Methow Valley Interpretive Center is located on the TwispWorks campus at 210 5th St., Twisp WA 98856 (509-997-4904).
The Methow Valley Interpretive Center hosts events, videos and displays that highlight the cultural and natural history of the Methow Valley.
The Methow Valley Native Garden is right outside our door.
Our mission is to create, fund and operate an interpretive center that recognizes the pre-European native inhabitants and portrays the geology and natural history of the Methow Valley.
Native Camp along the river in the early 1900s.
Lucy Timentwa and CB. Photo c/o Susan Timentwa.
Pine needle basket weaving workshops are held every Friday from noon to 5pm at the MVIC. Suggested donation $10.
Patterns of Distribution: Endemic, Disjunct, and Peripheral Rare Plants, will be presented by Joe Arnett on July 26, from 5 – 6:30 pm at the MVIC.
Joe is the state rare plant botanist for the Washington Natural Heritage Program that works to conserve rare plants and ecosystems of Washington. Joe teaches courses in Botany and is the author of several botany guides and a book of essays titled, Walking in the Beauty of the World, Reflections of a Northwest Botanist, published by the Washington Native Plant Society in 2004. Joe hinted he will bring his guitar and some folk songs.
The Majestic Methow: A Treasured Landscape. Why it was selected and what that means for you
On May 31 Natalie Kuehler of the National Forest Foundation describes the National Forest Foundation designation of the Majestic Methow as one of 14 Treasured Landscapes in the United States.
Lichens: The People Connection, will be presented by Sara Ashford of Culler Studio, and George Wooten, Methow Field Institute.
When and Where: Sunday April26, from 5 – 6:30, at the MVIC.
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In summer, we sponsor a series of Ancestral Skills Workshops taught by skilled instructors. These workshops can be attended as free demonstrations or as a participatory workshop at a cost of $15 to $40 for materials.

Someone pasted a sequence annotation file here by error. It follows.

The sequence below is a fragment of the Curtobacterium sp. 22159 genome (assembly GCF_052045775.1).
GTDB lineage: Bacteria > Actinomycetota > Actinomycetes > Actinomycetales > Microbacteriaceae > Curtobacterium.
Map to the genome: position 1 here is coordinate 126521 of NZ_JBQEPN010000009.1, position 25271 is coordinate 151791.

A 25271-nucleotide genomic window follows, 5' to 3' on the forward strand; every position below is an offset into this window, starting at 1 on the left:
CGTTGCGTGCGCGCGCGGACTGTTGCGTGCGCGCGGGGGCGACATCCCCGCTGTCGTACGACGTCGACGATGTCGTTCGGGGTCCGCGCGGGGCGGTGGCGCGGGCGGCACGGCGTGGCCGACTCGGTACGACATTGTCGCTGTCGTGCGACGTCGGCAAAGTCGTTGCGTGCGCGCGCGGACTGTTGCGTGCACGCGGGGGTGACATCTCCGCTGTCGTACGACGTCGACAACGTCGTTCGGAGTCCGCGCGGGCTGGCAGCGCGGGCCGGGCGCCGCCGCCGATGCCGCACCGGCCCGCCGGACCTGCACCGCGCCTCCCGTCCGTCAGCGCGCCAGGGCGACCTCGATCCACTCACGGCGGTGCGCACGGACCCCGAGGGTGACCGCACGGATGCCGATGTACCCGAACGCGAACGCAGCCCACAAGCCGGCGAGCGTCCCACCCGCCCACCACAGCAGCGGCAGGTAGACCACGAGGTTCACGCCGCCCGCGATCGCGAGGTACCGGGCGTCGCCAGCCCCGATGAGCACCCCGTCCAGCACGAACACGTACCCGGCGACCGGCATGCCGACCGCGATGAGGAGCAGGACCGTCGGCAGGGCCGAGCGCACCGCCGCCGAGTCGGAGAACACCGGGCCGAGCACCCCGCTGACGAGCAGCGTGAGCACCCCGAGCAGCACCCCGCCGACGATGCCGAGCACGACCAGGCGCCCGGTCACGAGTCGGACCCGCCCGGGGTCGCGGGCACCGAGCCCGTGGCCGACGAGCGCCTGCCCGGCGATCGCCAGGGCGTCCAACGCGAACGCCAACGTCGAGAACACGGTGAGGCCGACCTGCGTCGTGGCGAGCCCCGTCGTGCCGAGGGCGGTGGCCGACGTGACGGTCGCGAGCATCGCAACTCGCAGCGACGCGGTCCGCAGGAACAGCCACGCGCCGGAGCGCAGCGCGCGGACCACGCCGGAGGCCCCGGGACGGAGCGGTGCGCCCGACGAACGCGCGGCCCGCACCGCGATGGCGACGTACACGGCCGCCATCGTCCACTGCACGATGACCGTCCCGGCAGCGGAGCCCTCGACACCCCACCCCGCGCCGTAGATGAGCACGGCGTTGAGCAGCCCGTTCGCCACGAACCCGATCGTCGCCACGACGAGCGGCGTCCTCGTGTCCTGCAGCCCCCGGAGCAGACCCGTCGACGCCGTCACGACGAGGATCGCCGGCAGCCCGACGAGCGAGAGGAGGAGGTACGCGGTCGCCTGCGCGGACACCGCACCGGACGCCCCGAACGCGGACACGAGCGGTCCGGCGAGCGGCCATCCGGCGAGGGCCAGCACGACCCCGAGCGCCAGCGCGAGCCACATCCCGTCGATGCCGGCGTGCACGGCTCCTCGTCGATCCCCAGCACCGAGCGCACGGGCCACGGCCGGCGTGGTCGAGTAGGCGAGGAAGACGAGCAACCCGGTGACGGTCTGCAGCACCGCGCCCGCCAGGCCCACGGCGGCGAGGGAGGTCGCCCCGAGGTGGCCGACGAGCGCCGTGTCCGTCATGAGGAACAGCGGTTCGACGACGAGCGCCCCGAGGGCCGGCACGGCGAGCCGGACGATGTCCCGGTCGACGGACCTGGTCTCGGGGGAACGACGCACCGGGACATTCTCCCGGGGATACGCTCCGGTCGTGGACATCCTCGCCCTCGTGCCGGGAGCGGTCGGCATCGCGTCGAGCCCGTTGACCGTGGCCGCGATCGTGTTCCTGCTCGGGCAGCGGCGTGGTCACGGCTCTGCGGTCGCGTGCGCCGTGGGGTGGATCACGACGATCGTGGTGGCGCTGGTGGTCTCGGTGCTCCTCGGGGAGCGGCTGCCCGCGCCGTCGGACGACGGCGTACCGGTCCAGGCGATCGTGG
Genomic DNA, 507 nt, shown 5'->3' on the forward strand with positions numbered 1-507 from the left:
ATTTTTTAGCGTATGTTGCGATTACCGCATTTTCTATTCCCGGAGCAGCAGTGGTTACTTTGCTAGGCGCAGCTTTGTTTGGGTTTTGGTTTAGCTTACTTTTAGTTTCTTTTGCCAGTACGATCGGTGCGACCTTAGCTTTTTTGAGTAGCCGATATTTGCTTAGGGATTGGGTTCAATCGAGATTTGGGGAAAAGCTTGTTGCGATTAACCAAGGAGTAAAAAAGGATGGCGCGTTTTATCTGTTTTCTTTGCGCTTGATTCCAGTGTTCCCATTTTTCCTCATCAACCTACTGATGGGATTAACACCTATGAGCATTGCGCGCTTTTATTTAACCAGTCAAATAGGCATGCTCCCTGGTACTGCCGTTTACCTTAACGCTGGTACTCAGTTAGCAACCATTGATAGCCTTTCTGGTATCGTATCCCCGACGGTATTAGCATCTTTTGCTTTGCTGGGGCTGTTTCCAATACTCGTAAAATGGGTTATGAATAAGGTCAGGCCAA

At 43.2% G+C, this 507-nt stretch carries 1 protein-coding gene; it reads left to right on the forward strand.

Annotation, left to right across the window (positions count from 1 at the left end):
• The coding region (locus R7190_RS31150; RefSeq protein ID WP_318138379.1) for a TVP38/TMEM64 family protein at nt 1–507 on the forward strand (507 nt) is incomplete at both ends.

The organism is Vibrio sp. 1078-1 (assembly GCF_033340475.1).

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Thursday, March 19
Merc Playhouse in Twisp
A short film by Fred Wertz will be shown starting at 6:40pm. Fred captured incredible aerial footage from the Carlton Complex Fire.
Meet Your Presenters!
Bill Moody is an internationally recognized expert in wildland firefighting and serves as Air Attack Supervisor for wildland fire operations. In 2014, Bill was an air attack on the Carlton Complex, Rising Eagle, and Little Bridge Creek fires. Bill’s experience includes firefighting consultation in the Soviet Union, Mongolia, Israel and Mexico. Bill is a Life Member of the National Smokejumper Association and serves on the Board of Directors of the Columbia Breaks Fire Interpretive Center.
Leslie Michel is a Soil Scientist for the Okanogan Conservation District where she has worked since 2012. Leslie has a BS in Soil Resources Management from Oregon State University. Leslie was co-leader for the Interagency-Burned Area Emergency Response team for the Carlton Complex. She helped coordinate the 25 team members from 17 agencies as well as participated on the team as a Soil Scientist. Leslie is very passionate about soils education and increasing awareness of the incredible ability and resiliency of the soil. She works with farmers throughout North Central Washington to help improve soil health through the use of cover crops in dryland wheat-fallow systems.
Katherine Rowden is the Service Hydrologist for the National Weather Service’s Forecast Office in Spokane, where she is responsible for managing the flood warning and water resources program for North Central and Eastern Washington and the Idaho panhandle. Katherine worked on the Carlton Complex Erosion Threat and Assessment Team in 2014. Katherine serves as the liaison between local and federal partners and the National Weather Service Northwest River Forecast Center in Portland which provides short- and long-term river forecasts for the entire Columbia River Basin. She became professionally and personally interested in the interaction of fires and floods after the 2010 Swakane Fire and subsequent flash flood in Chelan County.
Hours of Operation
Early Spring and Fall hours
Saturdays and Sundays noon to 5 pm
Friday noon – 5 pm
Saturday 10am – 5 pm
Sunday noon – 5 pm
*The Interpretive Center is closed from November to March except by appointment
Conflagration & Transformation
Thursday, March 19 @ 7pm
Merc Playhouse in Twisp
Join Wildland Fire Specialist Bill Moody, Okanogan Conservation District’s Leslie Michel, and special guest Katherine Rowden of National Weather Service as they talk about how the weather came into play in precipitating the largest firestorm in Washington State history and what resultant transformations we expect in our surroundings.
Learn more about this insightful evening as well its presenters here.